secretly commissioned from German craftsmen in the 19th century. Boban sold a
number of these skulls, on the pretence that they were of ancient Mayan or
Aztec origin: one ended up in the Smithsonian Museum, Washington DC, and one in
the British Museum. These days, both museums have their skulls labelled as
fakes. Mitchell-Hedges, the old charlatan, did not find his skull at Lubaantun.
He still had the receipt from when he bought it at Sotheby’s.
How many of Mitchell-Hedges’s adventures
were real, and how many only existed in his imagination, is unknown. But he did
come to Belize, hacking through jungles, meeting Mayan villagers and exploring
deserted, tropical archipelagos, and he did excavate the ruins at Lubaantun.
Clutching a dusty copy of his Belizean travelogue, Land of Wonder and Fear, I
set out on the Hummingbird Highway to follow the route of his real-life
Belize, formerly British Honduras, is a small country crammed with diversity.
Ecosystems range from mountainous pine forests to reefs, savannahs to jungles.
These support a plethora of flora and fauna, including 540 species of bird and
124 species of mammal. The human population is diverse too. Mayan teenagers in
hoodies shop in the Ah Fang Taiwanese supermarket. Bearded Amish and Mennonite
men drive their horse-carts past the Bismilla Lebanese café. South Asian youths
play pool in a roadside shack. Creoles and Canadians dance the night away to
Garifuna music, the unique blend of African and Amerindian cultures created
when, in 1635, escaped African slaves from a Spanish ship allied with the
native Caribs on St Vincent, and later spread to Belize. Even in remote
villages, most people will happily chat away to you in perfect English. Belize
is the only Anglophone country in Central America, making it easy and
pleasurable to explore, and to meet new friends along the way.
It is not long before we reach the
colourful seaside town of Dangriga. My plan, scribbled on a scrap of paper,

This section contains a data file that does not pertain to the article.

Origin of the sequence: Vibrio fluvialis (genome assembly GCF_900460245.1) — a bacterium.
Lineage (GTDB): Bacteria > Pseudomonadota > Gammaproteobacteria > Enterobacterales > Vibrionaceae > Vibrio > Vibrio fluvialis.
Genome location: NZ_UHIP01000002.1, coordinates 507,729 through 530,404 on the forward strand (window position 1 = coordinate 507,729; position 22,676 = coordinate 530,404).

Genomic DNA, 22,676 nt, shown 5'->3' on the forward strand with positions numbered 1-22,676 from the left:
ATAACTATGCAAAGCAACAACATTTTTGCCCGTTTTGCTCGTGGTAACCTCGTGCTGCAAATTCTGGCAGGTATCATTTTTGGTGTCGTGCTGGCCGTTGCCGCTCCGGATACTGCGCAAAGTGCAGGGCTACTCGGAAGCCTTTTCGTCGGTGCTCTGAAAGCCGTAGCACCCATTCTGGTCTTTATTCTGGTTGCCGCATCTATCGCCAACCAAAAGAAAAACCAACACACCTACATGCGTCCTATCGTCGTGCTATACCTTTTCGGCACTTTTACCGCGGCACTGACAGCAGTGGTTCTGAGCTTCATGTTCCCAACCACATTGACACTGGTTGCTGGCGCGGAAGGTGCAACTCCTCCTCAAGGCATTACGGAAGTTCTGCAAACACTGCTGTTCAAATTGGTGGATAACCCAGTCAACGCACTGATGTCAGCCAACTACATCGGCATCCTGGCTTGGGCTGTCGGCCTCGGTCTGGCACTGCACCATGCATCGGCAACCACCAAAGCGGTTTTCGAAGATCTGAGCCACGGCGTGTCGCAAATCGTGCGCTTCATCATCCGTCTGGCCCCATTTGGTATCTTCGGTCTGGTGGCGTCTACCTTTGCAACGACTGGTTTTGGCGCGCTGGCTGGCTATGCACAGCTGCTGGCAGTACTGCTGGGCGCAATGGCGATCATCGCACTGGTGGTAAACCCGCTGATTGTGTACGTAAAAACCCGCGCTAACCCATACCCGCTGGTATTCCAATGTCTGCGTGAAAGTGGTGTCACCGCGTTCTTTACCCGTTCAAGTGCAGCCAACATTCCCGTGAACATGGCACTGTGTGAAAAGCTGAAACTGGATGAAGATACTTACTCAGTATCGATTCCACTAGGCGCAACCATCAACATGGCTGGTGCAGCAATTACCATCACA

sounds more like Moby-Dick than Raiders of the Lost Ark: I should go to the
Riverside Café and look for one Captain Buck. No disappointment is in store
for, aside from having both legs and being Creole, Captain Buck looks the part
of Captain Ahab. He is a grizzled old seadog in a booth near the bar, tucking
into the local delicacy of crispy pastries – known as fry jack, and served with
everything. The Captain isn’t much of a talker. He nods towards his motorboat,
moored just outside.
It is a searingly bright Caribbean day, and
the sea glitters as if filled with sequins. Ten minutes out of the harbour, a
shiny grey fin breaks the surface. Captain Buck veers the boat over towards it.
For a fleeting second, four or five bottlenose dolphins curve out of the surf
by the bow, before plunging back into the depths.
Buck fires the motor again to Man-O’- War
Caye, a tiny island that seems from the distance to have some sort of
pestilence buzzing above it. But the specks in the air are not flies. They are
hundreds of magnificent frigatebirds, swooping and gliding over their nesting
spot. Captain Buck takes the boat so close that we are enveloped in their
flock: the males puffing up scarlet throats, the females circling the trees. An
inquisitive pelican paddles up to the boat to see if we have fish to spare.
Past Man-O’-War Caye, we cross a mangrove
lagoon enclosed between two sandy crescents. It is filled with manatees, giant
sea mammals that were supposedly mistaken for mermaids by the sailors of yore.
The manatee is a noble beast but, with its sunken eyes, bloated cigar-shaped
body and lumpy face, it is not the prettiest. Those sailors had not seen a
woman for a very long time. Finally, we reach Tobacco Caye, the same tiny
sandstrip where Mitchell-Hedges broke his journey south from Belize City to
Punta Gorda. These days, it is home to a cluster of cabanas for snorkelers,
divers and kayakers.
Belize is famous for its dive sites,
particularly the Great Blue Hole – a perfectly circular sinkhole, as wide as
the Eiffel Tower is tall, set in the middle of Lighthouse Reef. Plunging to 120
metres, the hole is a favourite lurking ground of sharks, and was made famous
by Jacques Cousteau. Even for the casual snorkeler, there are plenty of thrills